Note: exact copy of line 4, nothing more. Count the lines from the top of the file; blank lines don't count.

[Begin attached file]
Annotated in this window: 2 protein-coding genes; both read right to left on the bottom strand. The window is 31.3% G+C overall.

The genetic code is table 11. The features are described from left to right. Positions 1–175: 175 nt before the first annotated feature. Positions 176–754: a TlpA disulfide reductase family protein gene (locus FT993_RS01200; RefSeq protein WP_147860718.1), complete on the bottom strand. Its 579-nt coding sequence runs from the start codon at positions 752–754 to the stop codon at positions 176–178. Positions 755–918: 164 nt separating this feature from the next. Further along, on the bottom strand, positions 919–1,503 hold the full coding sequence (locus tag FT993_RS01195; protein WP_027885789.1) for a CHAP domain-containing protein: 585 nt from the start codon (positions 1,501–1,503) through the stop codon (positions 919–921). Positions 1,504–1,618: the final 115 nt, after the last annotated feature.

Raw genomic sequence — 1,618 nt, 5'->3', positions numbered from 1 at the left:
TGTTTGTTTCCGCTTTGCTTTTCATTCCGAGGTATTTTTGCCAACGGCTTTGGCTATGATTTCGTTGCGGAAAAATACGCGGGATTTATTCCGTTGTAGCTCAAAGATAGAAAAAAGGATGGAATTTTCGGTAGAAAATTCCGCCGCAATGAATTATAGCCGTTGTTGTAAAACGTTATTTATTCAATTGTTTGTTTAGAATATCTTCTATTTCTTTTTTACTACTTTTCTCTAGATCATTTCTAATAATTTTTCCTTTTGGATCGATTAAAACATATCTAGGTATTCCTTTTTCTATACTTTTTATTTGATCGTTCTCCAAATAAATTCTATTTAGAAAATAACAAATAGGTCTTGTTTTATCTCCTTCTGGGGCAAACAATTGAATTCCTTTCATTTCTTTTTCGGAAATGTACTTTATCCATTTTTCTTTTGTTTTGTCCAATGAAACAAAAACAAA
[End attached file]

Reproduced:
TGTTTGTTTCCGCTTTGCTTTTCATTCCGAGGTATTTTTGCCAACGGCTTTGGCTATGATTTCGTTGCGGAAAAATACGCGGGATTTATTCCGTTGTAGCTCAAAGATAGAAAAAAGGATGGAATTTTCGGTAGAAAATTCCGCCGCAATGAATTATAGCCGTTGTTGTAAAACGTTATTTATTCAATTGTTTGTTTAGAATATCTTCTATTTCTTTTTTACTACTTTTCTCTAGATCATTTCTAATAATTTTTCCTTTTGGATCGATTAAAACATATCTAGGTATTCCTTTTTCTATACTTTTTATTTGATCGTTCTCCAAATAAATTCTATTTAGAAAATAACAAATAGGTCTTGTTTTATCTCCTTCTGGGGCAAACAATTGAATTCCTTTCATTTCTTTTTCGGAAATGTACTTTATCCATTTTTCTTTTGTTTTGTCCAATGAAACAAAAACAAA